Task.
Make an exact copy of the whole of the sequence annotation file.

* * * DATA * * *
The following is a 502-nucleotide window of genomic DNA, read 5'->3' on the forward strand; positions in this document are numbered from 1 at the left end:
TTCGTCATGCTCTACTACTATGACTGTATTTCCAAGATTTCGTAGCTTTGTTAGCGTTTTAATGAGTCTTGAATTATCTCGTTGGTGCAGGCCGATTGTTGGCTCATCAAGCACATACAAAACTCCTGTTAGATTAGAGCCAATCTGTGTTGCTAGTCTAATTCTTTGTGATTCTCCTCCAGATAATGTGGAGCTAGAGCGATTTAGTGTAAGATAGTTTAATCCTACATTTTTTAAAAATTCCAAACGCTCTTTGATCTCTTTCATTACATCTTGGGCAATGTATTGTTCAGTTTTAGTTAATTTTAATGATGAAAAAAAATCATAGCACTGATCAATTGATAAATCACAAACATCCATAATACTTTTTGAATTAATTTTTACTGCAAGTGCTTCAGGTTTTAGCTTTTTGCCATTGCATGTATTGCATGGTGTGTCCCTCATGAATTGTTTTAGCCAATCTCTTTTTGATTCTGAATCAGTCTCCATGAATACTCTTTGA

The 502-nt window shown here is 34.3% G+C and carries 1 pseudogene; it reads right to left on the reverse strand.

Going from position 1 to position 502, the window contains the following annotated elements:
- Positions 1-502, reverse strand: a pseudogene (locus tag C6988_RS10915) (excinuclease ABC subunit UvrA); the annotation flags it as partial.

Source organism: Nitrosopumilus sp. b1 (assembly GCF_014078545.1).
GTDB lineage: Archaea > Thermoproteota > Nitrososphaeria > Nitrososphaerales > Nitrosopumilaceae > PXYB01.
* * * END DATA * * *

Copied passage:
The following is a 502-nucleotide window of genomic DNA, read 5'->3' on the forward strand; positions in this document are numbered from 1 at the left end:
TTCGTCATGCTCTACTACTATGACTGTATTTCCAAGATTTCGTAGCTTTGTTAGCGTTTTAATGAGTCTTGAATTATCTCGTTGGTGCAGGCCGATTGTTGGCTCATCAAGCACATACAAAACTCCTGTTAGATTAGAGCCAATCTGTGTTGCTAGTCTAATTCTTTGTGATTCTCCTCCAGATAATGTGGAGCTAGAGCGATTTAGTGTAAGATAGTTTAATCCTACATTTTTTAAAAATTCCAAACGCTCTTTGATCTCTTTCATTACATCTTGGGCAATGTATTGTTCAGTTTTAGTTAATTTTAATGATGAAAAAAAATCATAGCACTGATCAATTGATAAATCACAAACATCCATAATACTTTTTGAATTAATTTTTACTGCAAGTGCTTCAGGTTTTAGCTTTTTGCCATTGCATGTATTGCATGGTGTGTCCCTCATGAATTGTTTTAGCCAATCTCTTTTTGATTCTGAATCAGTCTCCATGAATACTCTTTGA

The 502-nt window shown here is 34.3% G+C and carries 1 pseudogene; it reads right to left on the reverse strand.

Going from position 1 to position 502, the window contains the following annotated elements:
- Positions 1-502, reverse strand: a pseudogene (locus tag C6988_RS10915) (excinuclease ABC subunit UvrA); the annotation flags it as partial.

Source organism: Nitrosopumilus sp. b1 (assembly GCF_014078545.1).
GTDB lineage: Archaea > Thermoproteota > Nitrososphaeria > Nitrososphaerales > Nitrosopumilaceae > PXYB01.